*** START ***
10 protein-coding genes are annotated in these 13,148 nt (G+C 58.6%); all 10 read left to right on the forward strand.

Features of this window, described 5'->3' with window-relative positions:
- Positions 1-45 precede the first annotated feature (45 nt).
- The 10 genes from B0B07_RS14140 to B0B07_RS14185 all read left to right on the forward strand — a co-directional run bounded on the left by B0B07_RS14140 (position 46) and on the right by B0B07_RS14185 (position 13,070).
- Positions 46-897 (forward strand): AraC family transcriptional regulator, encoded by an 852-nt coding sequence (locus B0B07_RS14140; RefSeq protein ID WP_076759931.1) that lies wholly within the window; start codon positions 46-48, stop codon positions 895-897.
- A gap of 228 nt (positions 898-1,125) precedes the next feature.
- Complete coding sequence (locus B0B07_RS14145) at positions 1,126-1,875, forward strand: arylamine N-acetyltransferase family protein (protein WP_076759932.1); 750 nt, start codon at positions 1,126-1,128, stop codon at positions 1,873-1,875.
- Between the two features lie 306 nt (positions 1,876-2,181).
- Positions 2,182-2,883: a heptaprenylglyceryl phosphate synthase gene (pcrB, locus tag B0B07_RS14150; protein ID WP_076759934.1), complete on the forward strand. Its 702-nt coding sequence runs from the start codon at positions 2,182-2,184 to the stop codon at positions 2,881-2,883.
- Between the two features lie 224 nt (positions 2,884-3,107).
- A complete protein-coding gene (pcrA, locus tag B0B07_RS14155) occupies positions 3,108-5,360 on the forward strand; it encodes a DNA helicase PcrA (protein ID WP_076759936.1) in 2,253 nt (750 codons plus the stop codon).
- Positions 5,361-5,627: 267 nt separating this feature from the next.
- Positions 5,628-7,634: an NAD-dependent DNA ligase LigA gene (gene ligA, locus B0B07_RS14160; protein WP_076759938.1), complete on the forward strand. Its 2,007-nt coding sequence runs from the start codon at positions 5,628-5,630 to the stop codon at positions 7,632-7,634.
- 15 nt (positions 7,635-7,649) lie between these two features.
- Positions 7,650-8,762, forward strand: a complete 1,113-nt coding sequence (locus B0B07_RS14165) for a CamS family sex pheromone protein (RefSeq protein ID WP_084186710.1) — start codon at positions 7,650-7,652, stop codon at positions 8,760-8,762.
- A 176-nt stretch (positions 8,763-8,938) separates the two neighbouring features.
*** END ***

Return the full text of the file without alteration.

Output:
10 protein-coding genes are annotated in these 13,148 nt (G+C 58.6%); all 10 read left to right on the forward strand.

Features of this window, described 5'->3' with window-relative positions:
- Positions 1-45 precede the first annotated feature (45 nt).
- The 10 genes from B0B07_RS14140 to B0B07_RS14185 all read left to right on the forward strand — a co-directional run bounded on the left by B0B07_RS14140 (position 46) and on the right by B0B07_RS14185 (position 13,070).
- Positions 46-897 (forward strand): AraC family transcriptional regulator, encoded by an 852-nt coding sequence (locus B0B07_RS14140; RefSeq protein ID WP_076759931.1) that lies wholly within the window; start codon positions 46-48, stop codon positions 895-897.
- A gap of 228 nt (positions 898-1,125) precedes the next feature.
- Complete coding sequence (locus B0B07_RS14145) at positions 1,126-1,875, forward strand: arylamine N-acetyltransferase family protein (protein WP_076759932.1); 750 nt, start codon at positions 1,126-1,128, stop codon at positions 1,873-1,875.
- Between the two features lie 306 nt (positions 1,876-2,181).
- Positions 2,182-2,883: a heptaprenylglyceryl phosphate synthase gene (pcrB, locus tag B0B07_RS14150; protein ID WP_076759934.1), complete on the forward strand. Its 702-nt coding sequence runs from the start codon at positions 2,182-2,184 to the stop codon at positions 2,881-2,883.
- Between the two features lie 224 nt (positions 2,884-3,107).
- A complete protein-coding gene (pcrA, locus tag B0B07_RS14155) occupies positions 3,108-5,360 on the forward strand; it encodes a DNA helicase PcrA (protein ID WP_076759936.1) in 2,253 nt (750 codons plus the stop codon).
- Positions 5,361-5,627: 267 nt separating this feature from the next.
- Positions 5,628-7,634: an NAD-dependent DNA ligase LigA gene (gene ligA, locus B0B07_RS14160; protein WP_076759938.1), complete on the forward strand. Its 2,007-nt coding sequence runs from the start codon at positions 5,628-5,630 to the stop codon at positions 7,632-7,634.
- 15 nt (positions 7,635-7,649) lie between these two features.
- Positions 7,650-8,762, forward strand: a complete 1,113-nt coding sequence (locus B0B07_RS14165) for a CamS family sex pheromone protein (RefSeq protein ID WP_084186710.1) — start codon at positions 7,650-7,652, stop codon at positions 8,760-8,762.
- A 176-nt stretch (positions 8,763-8,938) separates the two neighbouring features.